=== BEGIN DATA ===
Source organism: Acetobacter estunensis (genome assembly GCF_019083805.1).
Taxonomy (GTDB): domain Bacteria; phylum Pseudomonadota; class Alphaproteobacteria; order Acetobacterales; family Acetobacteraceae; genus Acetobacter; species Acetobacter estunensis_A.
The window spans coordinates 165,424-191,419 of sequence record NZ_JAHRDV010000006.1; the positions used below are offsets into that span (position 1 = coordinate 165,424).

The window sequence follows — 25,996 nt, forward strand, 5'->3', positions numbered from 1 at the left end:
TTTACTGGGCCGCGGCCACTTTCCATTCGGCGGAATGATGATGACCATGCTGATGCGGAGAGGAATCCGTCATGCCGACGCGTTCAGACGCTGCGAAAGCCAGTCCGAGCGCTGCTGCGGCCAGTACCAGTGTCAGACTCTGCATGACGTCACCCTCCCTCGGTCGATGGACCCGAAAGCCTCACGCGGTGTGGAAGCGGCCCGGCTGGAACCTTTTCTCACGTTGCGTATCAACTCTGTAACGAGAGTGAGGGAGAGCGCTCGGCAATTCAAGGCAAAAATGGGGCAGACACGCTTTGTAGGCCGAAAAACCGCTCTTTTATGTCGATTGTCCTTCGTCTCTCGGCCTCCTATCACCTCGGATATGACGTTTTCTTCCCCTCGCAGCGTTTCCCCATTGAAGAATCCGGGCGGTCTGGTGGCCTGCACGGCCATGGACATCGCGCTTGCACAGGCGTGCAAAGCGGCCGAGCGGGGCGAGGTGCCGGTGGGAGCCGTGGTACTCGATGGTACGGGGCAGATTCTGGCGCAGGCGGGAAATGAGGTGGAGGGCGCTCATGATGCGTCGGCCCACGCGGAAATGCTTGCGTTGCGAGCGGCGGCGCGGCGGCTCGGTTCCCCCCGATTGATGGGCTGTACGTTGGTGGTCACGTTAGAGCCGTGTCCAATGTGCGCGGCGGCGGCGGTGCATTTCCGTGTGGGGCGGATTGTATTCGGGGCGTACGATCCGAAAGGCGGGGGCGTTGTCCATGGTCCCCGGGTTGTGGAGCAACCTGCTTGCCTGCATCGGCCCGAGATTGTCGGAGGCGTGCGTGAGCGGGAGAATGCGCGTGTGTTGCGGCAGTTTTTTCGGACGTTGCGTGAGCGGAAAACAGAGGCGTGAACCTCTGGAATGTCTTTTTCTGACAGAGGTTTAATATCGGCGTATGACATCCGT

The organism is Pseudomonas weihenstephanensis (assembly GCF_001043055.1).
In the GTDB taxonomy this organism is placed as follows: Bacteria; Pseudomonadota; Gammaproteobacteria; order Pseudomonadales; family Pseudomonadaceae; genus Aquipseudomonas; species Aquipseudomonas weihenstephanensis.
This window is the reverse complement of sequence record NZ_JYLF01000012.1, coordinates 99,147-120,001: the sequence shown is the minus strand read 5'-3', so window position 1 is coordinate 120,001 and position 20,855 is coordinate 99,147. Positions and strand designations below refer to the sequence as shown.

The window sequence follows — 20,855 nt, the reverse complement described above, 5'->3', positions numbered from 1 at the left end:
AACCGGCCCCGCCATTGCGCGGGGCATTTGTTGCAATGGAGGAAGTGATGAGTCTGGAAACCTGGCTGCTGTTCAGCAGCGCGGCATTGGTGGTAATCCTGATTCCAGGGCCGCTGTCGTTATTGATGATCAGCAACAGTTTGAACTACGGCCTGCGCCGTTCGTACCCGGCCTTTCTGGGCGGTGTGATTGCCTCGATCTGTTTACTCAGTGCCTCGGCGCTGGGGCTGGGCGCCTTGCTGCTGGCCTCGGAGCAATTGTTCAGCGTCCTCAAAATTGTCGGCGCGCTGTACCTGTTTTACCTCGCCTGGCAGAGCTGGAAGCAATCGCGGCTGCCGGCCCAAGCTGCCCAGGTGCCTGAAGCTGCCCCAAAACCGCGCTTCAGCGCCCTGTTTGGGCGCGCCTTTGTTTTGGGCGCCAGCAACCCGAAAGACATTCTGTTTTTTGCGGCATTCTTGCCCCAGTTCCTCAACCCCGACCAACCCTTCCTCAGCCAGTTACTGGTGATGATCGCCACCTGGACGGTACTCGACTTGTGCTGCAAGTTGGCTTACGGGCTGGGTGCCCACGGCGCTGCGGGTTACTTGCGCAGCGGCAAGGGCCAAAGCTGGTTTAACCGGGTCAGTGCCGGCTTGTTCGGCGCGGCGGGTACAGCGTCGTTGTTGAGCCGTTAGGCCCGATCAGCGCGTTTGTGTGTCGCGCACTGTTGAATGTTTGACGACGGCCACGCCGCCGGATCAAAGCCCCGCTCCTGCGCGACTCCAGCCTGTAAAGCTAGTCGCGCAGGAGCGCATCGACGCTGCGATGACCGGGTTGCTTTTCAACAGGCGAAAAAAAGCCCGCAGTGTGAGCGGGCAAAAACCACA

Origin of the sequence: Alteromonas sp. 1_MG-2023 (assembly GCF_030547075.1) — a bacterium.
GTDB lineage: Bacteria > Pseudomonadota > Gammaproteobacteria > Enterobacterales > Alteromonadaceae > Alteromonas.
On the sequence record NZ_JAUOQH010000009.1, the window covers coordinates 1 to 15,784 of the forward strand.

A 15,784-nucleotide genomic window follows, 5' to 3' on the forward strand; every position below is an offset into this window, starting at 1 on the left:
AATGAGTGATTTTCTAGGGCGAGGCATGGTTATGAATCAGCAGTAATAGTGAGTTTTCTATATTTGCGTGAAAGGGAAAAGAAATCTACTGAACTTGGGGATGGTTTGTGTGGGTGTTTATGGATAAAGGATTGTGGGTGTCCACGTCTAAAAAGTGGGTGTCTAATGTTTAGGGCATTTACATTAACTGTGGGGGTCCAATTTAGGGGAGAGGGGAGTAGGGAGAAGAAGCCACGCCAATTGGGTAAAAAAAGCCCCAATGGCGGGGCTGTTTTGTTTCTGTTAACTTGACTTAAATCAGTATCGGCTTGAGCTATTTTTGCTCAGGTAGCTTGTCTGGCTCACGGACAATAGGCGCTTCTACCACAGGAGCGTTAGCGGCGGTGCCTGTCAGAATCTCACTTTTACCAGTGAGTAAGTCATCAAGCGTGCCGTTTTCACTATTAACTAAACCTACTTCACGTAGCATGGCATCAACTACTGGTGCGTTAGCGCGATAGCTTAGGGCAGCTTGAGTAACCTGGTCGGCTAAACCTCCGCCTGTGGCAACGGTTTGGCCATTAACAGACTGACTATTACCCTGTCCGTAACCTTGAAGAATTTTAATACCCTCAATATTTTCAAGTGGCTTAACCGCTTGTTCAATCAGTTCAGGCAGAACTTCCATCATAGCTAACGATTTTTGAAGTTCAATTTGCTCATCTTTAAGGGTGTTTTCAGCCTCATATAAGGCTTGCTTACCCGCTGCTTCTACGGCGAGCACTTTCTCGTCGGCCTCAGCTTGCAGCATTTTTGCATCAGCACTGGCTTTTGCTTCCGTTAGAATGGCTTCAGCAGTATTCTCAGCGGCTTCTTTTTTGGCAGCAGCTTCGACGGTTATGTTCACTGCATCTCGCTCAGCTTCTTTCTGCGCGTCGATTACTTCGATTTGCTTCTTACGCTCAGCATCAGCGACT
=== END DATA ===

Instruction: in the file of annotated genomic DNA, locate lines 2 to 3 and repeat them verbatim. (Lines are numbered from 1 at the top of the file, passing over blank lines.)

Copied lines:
Taxonomy (GTDB): domain Bacteria; phylum Pseudomonadota; class Alphaproteobacteria; order Acetobacterales; family Acetobacteraceae; genus Acetobacter; species Acetobacter estunensis_A.
The window spans coordinates 165,424-191,419 of sequence record NZ_JAHRDV010000006.1; the positions used below are offsets into that span (position 1 = coordinate 165,424).